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Let's imagine I have two threads which execute some database-oriented code in thread-specific TransactionScopes with ReadCommitted isolation level. But there is some table which data should be shared (no duplicates should be created).

using (var transactionScope = new TransactionScope(IsolationLevel.ReadCommitted))
{
   ...//some code
   if (!_someRepository.IsValueExists(value))
      _someRepository.AddData(value);
   ...//some code
   transactionScope.Complete();
}

The problem is both threads may check whether data exists at just about same time and if not - create duplicated data (constrains won't help here: I have to prevent exceptional situation to happen). I guess it is a trivial problem but how is it usually solved?

I see the following schematical solution:

using (var transactionScope = new TransactionScope(IsolationLevel.ReadCommitted))
{
   ...//some code
   transactionScope.IsolationLevel = IsolationLevel.ReadUncommitted; //change Isolation Level
   lock (_sharedDataLockObject)
   {
      if (!_someRepository.IsValueExists(value))
         _someRepository.AddData(value);
   }
   transactionScope.IsolationLevel = IsolationLevel.ReadCommitted; //reset IsolationLevel
   ...//some code
   transactionScope.Complete();
}

The first problem with this solution is that TransactionScope doesn't support IsolationLevel modification. But let's imagine I use ADO.NET transaction here. Nevertheless I'm not sure whether it works.

share|improve this question
    
Will the Snapshot isolation level help with you situation? This level reduces the locks as modified rows are copied. This way, other transactions can still read the old data without the need to wait for an unlock. –  whyleee Feb 14 '11 at 20:25
    
@whyleee: But my problem is with added records but not modified –  Idsa Feb 14 '11 at 20:37
    
But if you need a lock, the ReadCommitted isolation level locks records with a write-lock from other transactions.. Or not? –  whyleee Feb 14 '11 at 20:44
    
The problem with ReadCommitted is that other transactions will see modifications only after they are committed –  Idsa Feb 14 '11 at 20:51
    
Do you need ReadCommited for some reason? otherwise, couldn't you use Serializable? –  Simon Mourier Feb 18 '11 at 8:34

2 Answers 2

up vote 1 down vote accepted
+50

I usually solve the exact same problem with a DB constraint and by wrapping the entire transaction in a try-catch with a retry in the catch block. Of course, if it is not possible to restart the transaction for some reason this is not a valid solution (e.g. the transaction is started outside of your control - I'm not sure what you mean by "I have to prevent exceptional situation to happen").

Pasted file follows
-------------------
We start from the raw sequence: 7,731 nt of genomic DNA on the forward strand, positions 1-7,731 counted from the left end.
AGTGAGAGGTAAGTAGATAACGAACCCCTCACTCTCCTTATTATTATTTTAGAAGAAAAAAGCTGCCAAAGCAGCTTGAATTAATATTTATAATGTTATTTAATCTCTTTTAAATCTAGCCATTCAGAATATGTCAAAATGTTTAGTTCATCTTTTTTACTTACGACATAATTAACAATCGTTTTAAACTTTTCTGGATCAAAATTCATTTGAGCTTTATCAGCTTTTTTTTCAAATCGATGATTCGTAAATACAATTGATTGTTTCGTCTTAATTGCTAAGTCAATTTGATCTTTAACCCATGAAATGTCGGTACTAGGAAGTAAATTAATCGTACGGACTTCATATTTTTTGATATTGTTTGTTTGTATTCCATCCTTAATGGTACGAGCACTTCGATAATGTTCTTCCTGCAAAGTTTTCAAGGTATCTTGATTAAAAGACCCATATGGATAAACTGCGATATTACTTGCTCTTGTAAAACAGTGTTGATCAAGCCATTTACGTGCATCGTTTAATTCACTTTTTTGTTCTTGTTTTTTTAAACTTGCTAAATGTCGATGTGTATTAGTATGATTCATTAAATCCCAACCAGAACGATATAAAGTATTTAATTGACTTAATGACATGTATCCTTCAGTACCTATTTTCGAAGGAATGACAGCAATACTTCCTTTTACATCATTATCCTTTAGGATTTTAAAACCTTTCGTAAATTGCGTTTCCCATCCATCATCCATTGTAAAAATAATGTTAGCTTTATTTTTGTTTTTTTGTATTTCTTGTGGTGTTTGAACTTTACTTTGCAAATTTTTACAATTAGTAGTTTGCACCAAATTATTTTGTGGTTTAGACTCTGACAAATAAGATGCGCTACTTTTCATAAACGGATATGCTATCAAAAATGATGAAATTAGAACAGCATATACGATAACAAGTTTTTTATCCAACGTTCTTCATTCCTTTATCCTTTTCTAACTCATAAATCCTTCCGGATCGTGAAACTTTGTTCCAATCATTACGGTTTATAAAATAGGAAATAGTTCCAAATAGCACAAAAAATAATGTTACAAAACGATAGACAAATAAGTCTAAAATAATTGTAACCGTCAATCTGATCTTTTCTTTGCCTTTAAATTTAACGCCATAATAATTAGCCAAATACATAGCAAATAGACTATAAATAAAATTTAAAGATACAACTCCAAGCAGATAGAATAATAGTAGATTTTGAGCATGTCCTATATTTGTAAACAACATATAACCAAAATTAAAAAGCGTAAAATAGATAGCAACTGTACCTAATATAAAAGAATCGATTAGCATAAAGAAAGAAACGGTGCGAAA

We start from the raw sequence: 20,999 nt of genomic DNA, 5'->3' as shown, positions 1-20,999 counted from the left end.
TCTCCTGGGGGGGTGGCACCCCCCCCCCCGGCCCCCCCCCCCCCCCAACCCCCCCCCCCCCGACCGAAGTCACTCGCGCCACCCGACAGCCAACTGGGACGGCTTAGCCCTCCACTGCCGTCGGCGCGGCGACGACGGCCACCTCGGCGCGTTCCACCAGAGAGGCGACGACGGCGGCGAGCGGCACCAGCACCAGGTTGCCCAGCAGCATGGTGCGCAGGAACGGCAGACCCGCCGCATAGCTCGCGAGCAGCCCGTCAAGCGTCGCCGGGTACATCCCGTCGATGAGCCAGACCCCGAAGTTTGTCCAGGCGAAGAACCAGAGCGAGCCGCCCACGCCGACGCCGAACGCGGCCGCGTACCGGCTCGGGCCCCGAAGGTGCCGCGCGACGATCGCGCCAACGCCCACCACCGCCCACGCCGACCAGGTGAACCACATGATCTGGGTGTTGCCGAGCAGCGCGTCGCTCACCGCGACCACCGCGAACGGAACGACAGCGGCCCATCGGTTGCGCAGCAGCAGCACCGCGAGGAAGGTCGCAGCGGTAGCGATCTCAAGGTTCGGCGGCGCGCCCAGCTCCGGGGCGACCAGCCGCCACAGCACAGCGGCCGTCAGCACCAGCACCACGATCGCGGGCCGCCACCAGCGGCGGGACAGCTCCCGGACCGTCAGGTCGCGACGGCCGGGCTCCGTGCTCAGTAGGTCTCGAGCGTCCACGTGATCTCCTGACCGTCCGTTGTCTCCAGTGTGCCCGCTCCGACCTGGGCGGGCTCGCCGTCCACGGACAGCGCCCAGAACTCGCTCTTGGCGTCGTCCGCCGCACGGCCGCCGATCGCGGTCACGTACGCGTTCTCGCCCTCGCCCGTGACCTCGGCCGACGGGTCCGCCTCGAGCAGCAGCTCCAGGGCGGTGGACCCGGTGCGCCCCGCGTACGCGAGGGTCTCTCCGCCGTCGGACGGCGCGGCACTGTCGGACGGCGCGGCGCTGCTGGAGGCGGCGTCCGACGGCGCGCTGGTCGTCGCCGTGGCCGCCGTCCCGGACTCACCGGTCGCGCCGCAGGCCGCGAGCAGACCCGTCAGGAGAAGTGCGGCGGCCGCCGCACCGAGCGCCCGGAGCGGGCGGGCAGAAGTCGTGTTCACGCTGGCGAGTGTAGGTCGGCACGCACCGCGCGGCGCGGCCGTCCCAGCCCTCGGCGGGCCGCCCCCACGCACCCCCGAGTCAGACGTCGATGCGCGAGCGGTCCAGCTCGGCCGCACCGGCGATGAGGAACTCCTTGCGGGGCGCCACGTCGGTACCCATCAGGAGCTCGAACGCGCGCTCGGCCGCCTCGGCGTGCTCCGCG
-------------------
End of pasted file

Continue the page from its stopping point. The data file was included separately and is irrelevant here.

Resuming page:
Depending on how long time the transactions usually take you may want to wait a little before the retry or make a couple of retries but as long as the parallel transaction has completed successfully your retry will succeed.

The tricky bit is often how to determine that the exception was caused by a particular constraint violation. This usually requires some empirical testing to determine the exact exception type and some ugly string matching of the exception message.

share|improve this answer
    
I came to the solution similar to what you have described. The one nuance is that I use parallel programming primitives to control parallel transactions. There are places which will surely will cause transaction deadlock in the case of parallel execution, and I do not allow more then one thread to enter these blocks. –  Idsa Feb 21 '11 at 18:24

In this case I would do a double check.

First check that it does not exist, no need for a transaction here.

Then start a serializable transaction.

Check that it still does not exist

if not exists add

commit and close the transaction.

share|improve this answer
    
But what if the code is already a part of transaction? –  Idsa Feb 14 '11 at 21:28
    
You should try to reorganise your code to have very short transactions. You appear to have too much code in a single transaction. –  Shiraz Bhaiji Feb 14 '11 at 21:34
    
But do I have any alternatives if I need to be able to rollback all operations? –  Idsa Feb 14 '11 at 21:46
    
You can write compensating code to undo the changes, but that may be alot of work. You need to look at the design of your app and how much data you are changing in a single transaction –  Shiraz Bhaiji Feb 14 '11 at 21:49
    
I like your ideas regarding double-check and serializable transaction. But it is too restrictive. I had such an implementation and there were too many locks. I hoped there are some alternative solutions (my problem looks rather trivial from my point of view). –  Idsa Feb 14 '11 at 21:51

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